Tag: axis of evil

The Eight Year Itch

Eight years later, and we’re back to the same spot with North Korea.

Lets review:

After a nuclear crisis that nearly results in war, the Clinton Administration reaches a nuclear deal with North Korea. After up and down implementation, North Korea lashes out with an ICBM test. Negotiations eventually resume, resulting in a more robust deal and further cooperation by North Korea. Things go so well that Secretary of State Madeline Albright visits North Korea at the end of the administration.

The Bush Administration enters office determined to take a different line on North Korea. Bush famously says he “loathes” Kim Jong Il, and includes the DPRK in the Axis of Evil. North Korea, frustrated with the lack of progress in its attempts to win / extort concessions from the US, presses ahead with both its missile and bomb programs, provocatively testing both. After the nuclear test, negotiations resume, resulting in an agreement to disarm and the high-profile destruction of a cooling tower at the Yongbyong reactor site. And now, the Secretary of State is again meeting the North Koreans.

Yes, an overly-simplified history. But still, one is left to wonder what, if any, good came of the past 8 years, as it sure looks we’re right back where we started, playing the same game again, hoping that somehow this time will be different. You wonder what might have been if we had just stayed the course after the first visit.


Fish out of water?

The figure at right is borrowed from a U.S. government website of Dennis A Wolf, a statistician with Oak Ridge National Lab. This particular image relates to a short article: “Assessing Fish Susceptibility to Predation.

As anyone can clearly see, fish exposed “to a startling stimulus” do not flop. Rather, they exhibit “the characteristic C-shape (see figure)… behavioral response.” They start swimming in a completely different direction.

Perhaps foreign policy observers should apply this knowledge when analyzing the Bush administration’s latest policies towards the axis of evil:

This morning, the Washington Post features this headline: “U.S., Iraq Agree To ‘Time Horizon’“:

President Bush and Iraq’s prime minister have agreed to set a “time horizon” for the withdrawal of U.S. combat troops from Iraq as part of a long-term security accord they are trying to negotiate by the end of the month, White House officials said yesterday.

The decision, reached during a videoconference Thursday between Bush and Prime Minister Nouri al-Maliki, marks the culmination of a gradual but significant shift for the president, who has adamantly fought — and even ridiculed — efforts by congressional Democrats to impose what he described as artificial timetables for withdrawing U.S. forces.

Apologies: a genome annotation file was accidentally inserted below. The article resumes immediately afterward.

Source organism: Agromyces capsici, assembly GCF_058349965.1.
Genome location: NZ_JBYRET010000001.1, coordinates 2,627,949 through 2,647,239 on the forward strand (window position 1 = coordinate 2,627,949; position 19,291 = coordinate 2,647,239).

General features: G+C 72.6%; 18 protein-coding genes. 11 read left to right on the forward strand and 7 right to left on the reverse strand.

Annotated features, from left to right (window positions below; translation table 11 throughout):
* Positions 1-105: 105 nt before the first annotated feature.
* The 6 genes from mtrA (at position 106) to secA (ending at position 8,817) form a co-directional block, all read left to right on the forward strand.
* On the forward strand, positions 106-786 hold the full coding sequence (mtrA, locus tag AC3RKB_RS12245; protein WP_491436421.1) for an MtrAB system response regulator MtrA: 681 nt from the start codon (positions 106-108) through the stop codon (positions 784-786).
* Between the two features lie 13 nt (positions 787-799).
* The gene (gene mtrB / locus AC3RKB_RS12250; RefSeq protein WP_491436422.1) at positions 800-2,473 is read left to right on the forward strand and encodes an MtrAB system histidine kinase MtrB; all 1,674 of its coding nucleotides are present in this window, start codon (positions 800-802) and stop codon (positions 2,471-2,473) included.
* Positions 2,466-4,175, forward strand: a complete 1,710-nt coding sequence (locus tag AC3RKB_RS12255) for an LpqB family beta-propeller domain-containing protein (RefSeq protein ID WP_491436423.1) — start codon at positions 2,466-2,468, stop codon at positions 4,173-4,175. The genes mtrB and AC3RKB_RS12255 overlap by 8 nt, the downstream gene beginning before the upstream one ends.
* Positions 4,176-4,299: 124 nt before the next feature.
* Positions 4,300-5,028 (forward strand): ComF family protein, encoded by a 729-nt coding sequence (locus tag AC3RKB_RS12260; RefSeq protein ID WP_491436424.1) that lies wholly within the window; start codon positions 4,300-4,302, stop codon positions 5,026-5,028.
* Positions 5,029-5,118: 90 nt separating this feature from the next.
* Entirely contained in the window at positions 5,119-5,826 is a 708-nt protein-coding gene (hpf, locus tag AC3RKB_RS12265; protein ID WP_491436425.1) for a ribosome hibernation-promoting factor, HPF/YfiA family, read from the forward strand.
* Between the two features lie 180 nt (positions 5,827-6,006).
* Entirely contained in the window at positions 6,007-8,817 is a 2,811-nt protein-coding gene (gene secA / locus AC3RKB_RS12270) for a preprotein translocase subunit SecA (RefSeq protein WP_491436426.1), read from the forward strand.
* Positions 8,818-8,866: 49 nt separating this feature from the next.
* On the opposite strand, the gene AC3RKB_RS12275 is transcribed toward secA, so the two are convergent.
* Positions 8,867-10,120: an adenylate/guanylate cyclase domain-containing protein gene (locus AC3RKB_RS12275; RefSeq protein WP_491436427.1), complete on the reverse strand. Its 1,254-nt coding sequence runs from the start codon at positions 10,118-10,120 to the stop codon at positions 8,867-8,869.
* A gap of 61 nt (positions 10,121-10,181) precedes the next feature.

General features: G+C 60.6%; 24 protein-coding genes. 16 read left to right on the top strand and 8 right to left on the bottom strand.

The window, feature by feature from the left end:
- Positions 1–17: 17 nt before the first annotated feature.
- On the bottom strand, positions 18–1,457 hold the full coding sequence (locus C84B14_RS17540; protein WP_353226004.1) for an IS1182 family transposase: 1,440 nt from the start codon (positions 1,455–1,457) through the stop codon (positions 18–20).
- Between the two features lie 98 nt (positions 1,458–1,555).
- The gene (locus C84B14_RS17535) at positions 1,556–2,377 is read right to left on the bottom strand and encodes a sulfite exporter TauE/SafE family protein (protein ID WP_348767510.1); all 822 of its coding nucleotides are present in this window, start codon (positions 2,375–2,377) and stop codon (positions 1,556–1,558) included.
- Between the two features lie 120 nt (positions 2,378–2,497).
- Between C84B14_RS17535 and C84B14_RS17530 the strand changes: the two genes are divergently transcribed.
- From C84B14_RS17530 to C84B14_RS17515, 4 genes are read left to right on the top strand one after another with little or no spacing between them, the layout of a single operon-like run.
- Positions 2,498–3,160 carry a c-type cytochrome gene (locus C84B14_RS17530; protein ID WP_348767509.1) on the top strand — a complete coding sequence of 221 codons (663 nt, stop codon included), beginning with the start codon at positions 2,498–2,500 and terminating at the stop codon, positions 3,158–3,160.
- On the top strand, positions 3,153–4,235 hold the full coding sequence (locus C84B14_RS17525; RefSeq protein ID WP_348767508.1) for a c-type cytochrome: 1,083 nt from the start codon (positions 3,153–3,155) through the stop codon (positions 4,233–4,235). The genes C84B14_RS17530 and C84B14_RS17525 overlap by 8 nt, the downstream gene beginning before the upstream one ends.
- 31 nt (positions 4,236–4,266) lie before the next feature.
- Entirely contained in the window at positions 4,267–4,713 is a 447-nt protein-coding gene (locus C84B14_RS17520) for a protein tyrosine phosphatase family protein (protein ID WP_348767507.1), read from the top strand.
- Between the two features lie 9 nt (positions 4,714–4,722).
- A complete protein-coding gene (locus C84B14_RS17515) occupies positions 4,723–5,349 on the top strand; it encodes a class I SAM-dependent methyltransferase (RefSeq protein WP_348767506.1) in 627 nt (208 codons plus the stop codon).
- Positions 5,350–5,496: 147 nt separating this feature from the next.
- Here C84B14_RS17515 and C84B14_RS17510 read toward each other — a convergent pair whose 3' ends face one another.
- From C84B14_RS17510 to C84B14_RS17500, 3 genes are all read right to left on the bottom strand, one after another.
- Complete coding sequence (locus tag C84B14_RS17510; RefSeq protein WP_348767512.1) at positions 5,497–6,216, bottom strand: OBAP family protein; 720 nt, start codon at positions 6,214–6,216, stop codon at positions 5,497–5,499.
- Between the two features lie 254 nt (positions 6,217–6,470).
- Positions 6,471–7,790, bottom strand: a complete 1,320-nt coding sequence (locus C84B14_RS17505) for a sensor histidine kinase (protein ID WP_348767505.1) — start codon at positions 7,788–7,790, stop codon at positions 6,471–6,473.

Today’s Los Angeles Times has an op-ed by Graham Allison about the latest U.S. policy towards Iran: “Bush’s U-turn toward common sense.” The subheading explains Allison’s argument: “Talks with Iran signify that the administration has finally abandoned a failed part of its foreign policy.” Professor Allison:

Anyone with doubts about the extent of the shift in the U.S. approach to Iran should look no further than the howls from the architect of the first-term non-engagement policy toward North Korea and Iran, John Bolton. The administration is guilty of yet another “U-turn,” he argues now, which is “further evidence of the administration’s complete intellectual collapse.” Most reasonable people, however, will applaud this flip-flop toward reality.

In his op-ed, Allison mentions the recent, um, shift, in U.S. policy toward North Korea. The June 27 AP headline in the International Herald Tribune was fairly subtle: “Bush administration lifts North Korea sanctions.” The article’s text identified the dramatic policy reversal, complete with obligatory quote from John Bolton:

President Bush stepped into the Rose Garden to announce plans to remove North Korea from the U.S. terrorism blacklist and ease sanctions against a country he once branded as part of his “axis of evil.”

…”It’s shameful,” said John Bolton, Bush’s former U.S. ambassador to the United Nations. “This represents the final collapse of Bush’s foreign policy.”

I guess Bolton doesn’t recognize the need for the “characteristic C-shape behavioral response” to a “startling stimulus.”


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